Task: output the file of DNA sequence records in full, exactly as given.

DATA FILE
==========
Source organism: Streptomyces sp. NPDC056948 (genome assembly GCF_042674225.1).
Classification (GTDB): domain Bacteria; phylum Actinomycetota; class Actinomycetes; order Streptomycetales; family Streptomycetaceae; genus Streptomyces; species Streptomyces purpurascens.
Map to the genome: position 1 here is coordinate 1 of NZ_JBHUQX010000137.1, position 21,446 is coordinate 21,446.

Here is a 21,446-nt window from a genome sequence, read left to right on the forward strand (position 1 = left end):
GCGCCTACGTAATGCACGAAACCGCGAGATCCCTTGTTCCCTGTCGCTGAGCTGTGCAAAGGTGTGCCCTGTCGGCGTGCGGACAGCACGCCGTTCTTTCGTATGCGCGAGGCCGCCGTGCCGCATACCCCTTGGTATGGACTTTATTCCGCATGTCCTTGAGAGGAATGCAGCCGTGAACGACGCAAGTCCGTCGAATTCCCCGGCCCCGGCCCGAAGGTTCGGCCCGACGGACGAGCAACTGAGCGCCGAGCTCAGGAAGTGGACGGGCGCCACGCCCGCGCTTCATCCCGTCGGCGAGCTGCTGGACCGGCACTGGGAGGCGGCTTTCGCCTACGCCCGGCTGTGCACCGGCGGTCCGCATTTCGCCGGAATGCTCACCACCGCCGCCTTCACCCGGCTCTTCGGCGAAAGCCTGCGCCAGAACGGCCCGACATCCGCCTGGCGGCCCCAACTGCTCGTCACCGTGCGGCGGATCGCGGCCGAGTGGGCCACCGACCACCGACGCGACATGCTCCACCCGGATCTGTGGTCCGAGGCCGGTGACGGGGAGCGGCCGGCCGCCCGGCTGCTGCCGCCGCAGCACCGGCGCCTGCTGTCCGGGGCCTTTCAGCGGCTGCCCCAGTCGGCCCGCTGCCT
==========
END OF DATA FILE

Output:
Source organism: Streptomyces sp. NPDC056948 (genome assembly GCF_042674225.1).
Classification (GTDB): domain Bacteria; phylum Actinomycetota; class Actinomycetes; order Streptomycetales; family Streptomycetaceae; genus Streptomyces; species Streptomyces purpurascens.
Map to the genome: position 1 here is coordinate 1 of NZ_JBHUQX010000137.1, position 21,446 is coordinate 21,446.

Here is a 21,446-nt window from a genome sequence, read left to right on the forward strand (position 1 = left end):
GCGCCTACGTAATGCACGAAACCGCGAGATCCCTTGTTCCCTGTCGCTGAGCTGTGCAAAGGTGTGCCCTGTCGGCGTGCGGACAGCACGCCGTTCTTTCGTATGCGCGAGGCCGCCGTGCCGCATACCCCTTGGTATGGACTTTATTCCGCATGTCCTTGAGAGGAATGCAGCCGTGAACGACGCAAGTCCGTCGAATTCCCCGGCCCCGGCCCGAAGGTTCGGCCCGACGGACGAGCAACTGAGCGCCGAGCTCAGGAAGTGGACGGGCGCCACGCCCGCGCTTCATCCCGTCGGCGAGCTGCTGGACCGGCACTGGGAGGCGGCTTTCGCCTACGCCCGGCTGTGCACCGGCGGTCCGCATTTCGCCGGAATGCTCACCACCGCCGCCTTCACCCGGCTCTTCGGCGAAAGCCTGCGCCAGAACGGCCCGACATCCGCCTGGCGGCCCCAACTGCTCGTCACCGTGCGGCGGATCGCGGCCGAGTGGGCCACCGACCACCGACGCGACATGCTCCACCCGGATCTGTGGTCCGAGGCCGGTGACGGGGAGCGGCCGGCCGCCCGGCTGCTGCCGCCGCAGCACCGGCGCCTGCTGTCCGGGGCCTTTCAGCGGCTGCCCCAGTCGGCCCGCTGCCT